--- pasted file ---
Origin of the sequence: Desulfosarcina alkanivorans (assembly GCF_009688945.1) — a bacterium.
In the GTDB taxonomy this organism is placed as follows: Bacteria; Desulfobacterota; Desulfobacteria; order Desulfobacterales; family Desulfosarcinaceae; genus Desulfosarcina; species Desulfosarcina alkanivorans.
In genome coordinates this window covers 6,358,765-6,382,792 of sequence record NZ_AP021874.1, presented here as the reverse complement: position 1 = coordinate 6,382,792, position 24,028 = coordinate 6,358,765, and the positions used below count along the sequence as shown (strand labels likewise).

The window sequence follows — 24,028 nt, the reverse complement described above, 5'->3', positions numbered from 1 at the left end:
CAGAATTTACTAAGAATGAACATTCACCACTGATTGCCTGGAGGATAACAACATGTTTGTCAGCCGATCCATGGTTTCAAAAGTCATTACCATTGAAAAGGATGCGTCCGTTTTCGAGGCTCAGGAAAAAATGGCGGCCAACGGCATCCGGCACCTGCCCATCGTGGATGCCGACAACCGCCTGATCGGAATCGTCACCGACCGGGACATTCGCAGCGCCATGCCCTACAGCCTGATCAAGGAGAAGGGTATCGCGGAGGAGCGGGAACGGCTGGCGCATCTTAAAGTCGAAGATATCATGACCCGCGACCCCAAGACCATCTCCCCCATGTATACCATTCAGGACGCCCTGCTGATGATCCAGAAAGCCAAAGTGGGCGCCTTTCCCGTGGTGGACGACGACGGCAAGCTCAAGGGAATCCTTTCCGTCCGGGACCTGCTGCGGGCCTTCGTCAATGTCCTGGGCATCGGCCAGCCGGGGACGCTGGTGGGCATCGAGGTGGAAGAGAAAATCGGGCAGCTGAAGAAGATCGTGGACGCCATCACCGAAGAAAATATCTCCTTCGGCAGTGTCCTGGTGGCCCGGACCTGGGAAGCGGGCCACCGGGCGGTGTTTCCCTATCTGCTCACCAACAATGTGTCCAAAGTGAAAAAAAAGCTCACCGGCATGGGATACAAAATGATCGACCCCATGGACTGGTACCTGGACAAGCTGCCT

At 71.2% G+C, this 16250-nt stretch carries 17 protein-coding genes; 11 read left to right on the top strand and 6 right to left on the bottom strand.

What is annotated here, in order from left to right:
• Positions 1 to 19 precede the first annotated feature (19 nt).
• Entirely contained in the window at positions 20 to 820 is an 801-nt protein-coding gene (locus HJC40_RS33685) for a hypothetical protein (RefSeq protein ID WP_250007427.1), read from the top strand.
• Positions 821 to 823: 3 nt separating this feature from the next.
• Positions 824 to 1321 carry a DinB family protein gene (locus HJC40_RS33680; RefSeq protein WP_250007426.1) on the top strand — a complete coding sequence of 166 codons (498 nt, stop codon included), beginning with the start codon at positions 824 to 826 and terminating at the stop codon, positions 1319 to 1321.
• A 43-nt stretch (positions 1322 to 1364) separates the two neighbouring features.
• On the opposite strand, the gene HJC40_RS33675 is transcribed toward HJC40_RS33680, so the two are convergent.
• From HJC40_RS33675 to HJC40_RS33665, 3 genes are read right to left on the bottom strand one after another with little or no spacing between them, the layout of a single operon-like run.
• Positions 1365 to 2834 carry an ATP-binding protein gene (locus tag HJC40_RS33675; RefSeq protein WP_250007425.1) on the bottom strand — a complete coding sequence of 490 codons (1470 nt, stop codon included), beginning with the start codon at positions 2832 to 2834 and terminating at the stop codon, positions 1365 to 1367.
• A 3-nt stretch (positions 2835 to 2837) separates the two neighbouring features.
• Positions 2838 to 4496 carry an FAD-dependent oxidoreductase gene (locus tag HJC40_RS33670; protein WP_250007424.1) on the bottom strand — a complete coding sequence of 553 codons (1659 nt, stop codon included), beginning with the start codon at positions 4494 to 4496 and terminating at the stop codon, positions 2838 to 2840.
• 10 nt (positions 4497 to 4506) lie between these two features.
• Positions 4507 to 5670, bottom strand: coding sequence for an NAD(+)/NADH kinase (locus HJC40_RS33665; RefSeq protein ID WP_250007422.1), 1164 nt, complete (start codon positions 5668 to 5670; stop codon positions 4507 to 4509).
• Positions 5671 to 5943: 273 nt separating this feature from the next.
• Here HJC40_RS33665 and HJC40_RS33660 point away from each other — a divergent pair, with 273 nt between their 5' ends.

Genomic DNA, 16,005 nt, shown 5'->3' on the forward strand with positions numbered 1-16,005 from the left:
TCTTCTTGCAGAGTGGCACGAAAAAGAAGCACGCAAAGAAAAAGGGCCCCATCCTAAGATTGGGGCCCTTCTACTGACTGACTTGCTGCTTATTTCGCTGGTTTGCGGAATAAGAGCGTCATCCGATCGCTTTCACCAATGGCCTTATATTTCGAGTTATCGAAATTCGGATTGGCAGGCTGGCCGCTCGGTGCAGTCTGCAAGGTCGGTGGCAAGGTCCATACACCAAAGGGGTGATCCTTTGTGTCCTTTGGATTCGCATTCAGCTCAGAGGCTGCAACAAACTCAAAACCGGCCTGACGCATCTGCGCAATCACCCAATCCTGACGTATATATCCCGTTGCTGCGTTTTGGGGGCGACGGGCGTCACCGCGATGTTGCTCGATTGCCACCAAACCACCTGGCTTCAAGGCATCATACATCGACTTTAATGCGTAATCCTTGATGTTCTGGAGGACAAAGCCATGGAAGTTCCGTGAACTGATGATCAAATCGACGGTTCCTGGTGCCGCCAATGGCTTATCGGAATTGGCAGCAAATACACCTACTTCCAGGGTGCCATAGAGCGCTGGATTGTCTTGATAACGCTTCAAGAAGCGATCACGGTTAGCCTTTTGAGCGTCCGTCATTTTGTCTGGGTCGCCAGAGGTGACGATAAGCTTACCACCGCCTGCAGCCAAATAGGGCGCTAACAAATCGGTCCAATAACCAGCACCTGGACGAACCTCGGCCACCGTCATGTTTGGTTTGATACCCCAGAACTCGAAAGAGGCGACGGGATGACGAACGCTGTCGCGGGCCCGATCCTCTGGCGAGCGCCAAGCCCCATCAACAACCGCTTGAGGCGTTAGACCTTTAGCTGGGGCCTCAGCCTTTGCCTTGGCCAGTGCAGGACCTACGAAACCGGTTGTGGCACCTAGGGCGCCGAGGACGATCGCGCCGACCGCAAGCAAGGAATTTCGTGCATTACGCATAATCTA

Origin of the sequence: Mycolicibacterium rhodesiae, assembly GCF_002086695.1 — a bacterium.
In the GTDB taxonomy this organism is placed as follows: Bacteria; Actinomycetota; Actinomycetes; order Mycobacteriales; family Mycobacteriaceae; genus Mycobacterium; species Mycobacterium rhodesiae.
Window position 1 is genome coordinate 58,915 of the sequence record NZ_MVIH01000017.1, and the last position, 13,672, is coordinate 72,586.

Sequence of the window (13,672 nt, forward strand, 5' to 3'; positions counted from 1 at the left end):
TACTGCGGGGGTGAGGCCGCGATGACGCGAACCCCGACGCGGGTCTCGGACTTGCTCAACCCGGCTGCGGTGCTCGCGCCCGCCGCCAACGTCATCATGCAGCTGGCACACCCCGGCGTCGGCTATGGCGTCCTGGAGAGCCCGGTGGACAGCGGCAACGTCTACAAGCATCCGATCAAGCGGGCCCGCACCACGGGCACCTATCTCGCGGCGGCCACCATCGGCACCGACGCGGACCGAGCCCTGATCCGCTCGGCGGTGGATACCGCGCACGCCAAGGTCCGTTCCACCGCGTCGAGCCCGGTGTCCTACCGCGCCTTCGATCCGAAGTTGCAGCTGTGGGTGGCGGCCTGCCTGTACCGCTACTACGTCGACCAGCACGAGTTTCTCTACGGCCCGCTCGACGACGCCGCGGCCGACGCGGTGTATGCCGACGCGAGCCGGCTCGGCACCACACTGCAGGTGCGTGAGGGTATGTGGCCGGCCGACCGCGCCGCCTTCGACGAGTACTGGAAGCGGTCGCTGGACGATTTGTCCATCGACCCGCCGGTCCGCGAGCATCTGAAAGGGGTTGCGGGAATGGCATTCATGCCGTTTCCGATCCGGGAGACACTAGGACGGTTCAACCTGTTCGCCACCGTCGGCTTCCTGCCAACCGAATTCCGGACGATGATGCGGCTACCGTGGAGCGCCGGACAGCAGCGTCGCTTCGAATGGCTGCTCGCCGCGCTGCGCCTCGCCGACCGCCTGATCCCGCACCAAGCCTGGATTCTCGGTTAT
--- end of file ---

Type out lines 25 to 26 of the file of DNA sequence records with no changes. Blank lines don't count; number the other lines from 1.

In the GTDB taxonomy this organism is placed as follows: Bacteria; Actinomycetota; Actinomycetes; order Mycobacteriales; family Mycobacteriaceae; genus Mycobacterium; species Mycobacterium rhodesiae.
Window position 1 is genome coordinate 58,915 of the sequence record NZ_MVIH01000017.1, and the last position, 13,672, is coordinate 72,586.